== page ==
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U.S. Banks Lose Billions; Foreign Loans Blamed

September 15, 1987|United Press International

WASHINGTON — U.S. banks lost $10.6 billion during the second quarter of 1987 and are headed toward showing the smallest profit since the Great Depression, the Federal Deposit Insurance Corp. said today.

The record loss came because banks set aside an unprecedented $21.2 billion to cover potential losses from loans made primarily to other nations.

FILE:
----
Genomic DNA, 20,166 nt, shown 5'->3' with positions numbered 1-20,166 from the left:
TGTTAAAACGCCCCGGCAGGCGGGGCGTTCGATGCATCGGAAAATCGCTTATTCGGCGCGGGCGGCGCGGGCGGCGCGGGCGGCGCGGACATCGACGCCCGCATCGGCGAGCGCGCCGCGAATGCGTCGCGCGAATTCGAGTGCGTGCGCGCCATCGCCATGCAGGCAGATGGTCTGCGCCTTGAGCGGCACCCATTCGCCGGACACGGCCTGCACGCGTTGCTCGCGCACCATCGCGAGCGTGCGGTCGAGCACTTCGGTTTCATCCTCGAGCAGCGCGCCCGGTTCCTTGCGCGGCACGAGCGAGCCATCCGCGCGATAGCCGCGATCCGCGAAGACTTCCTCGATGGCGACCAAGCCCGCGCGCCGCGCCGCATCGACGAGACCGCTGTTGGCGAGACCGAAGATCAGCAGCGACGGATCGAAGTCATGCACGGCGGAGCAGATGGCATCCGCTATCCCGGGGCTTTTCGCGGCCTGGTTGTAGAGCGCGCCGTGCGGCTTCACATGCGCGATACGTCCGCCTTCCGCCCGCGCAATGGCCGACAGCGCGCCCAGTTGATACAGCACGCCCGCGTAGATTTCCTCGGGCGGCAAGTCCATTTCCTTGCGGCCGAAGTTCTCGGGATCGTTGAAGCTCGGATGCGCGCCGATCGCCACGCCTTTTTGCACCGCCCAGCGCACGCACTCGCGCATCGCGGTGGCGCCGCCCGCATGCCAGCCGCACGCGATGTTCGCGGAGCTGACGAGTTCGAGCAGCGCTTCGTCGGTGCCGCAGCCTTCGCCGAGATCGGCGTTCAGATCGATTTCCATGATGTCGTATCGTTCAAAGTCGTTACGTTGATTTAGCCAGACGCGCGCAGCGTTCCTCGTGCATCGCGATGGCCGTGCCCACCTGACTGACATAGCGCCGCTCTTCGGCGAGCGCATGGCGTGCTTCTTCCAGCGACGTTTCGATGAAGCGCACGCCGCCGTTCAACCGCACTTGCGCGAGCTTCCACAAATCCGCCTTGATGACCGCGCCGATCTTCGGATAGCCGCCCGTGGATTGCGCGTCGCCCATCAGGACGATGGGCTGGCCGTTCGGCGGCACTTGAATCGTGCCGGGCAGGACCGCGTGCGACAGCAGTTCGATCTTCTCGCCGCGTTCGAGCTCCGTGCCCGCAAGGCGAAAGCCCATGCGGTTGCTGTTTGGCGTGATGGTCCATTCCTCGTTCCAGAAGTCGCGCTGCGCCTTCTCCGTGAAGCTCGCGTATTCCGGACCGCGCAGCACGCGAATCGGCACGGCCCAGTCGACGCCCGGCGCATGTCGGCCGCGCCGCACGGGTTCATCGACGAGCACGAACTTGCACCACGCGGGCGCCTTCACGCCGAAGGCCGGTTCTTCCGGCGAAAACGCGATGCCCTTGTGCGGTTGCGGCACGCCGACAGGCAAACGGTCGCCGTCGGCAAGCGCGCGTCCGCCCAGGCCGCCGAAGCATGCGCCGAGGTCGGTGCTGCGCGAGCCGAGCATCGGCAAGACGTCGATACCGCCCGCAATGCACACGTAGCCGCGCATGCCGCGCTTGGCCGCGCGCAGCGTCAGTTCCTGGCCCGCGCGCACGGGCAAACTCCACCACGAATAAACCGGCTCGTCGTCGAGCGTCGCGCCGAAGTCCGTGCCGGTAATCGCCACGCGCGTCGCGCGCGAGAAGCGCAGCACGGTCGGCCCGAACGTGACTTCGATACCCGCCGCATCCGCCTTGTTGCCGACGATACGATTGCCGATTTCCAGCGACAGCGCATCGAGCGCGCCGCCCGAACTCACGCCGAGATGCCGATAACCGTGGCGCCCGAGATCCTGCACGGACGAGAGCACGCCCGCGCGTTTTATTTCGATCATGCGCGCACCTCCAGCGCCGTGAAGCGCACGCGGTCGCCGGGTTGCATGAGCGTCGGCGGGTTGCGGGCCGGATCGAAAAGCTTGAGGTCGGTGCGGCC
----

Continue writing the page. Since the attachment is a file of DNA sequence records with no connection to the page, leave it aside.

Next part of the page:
Officials said most of the fear over loan losses stems from Brazil, which has not paid any interest on its commercial debts since February.

FDIC Chairman William Seidman said the quarter's $10.6-billion loss means the banking industry lost $5.3 billion for the first half of the year.

Officials said they expect profits will return beginning this quarter and said the banking industry should finish the year with about $4.5 billion to $7 billion in profits. That would be the smallest increase since 1934.

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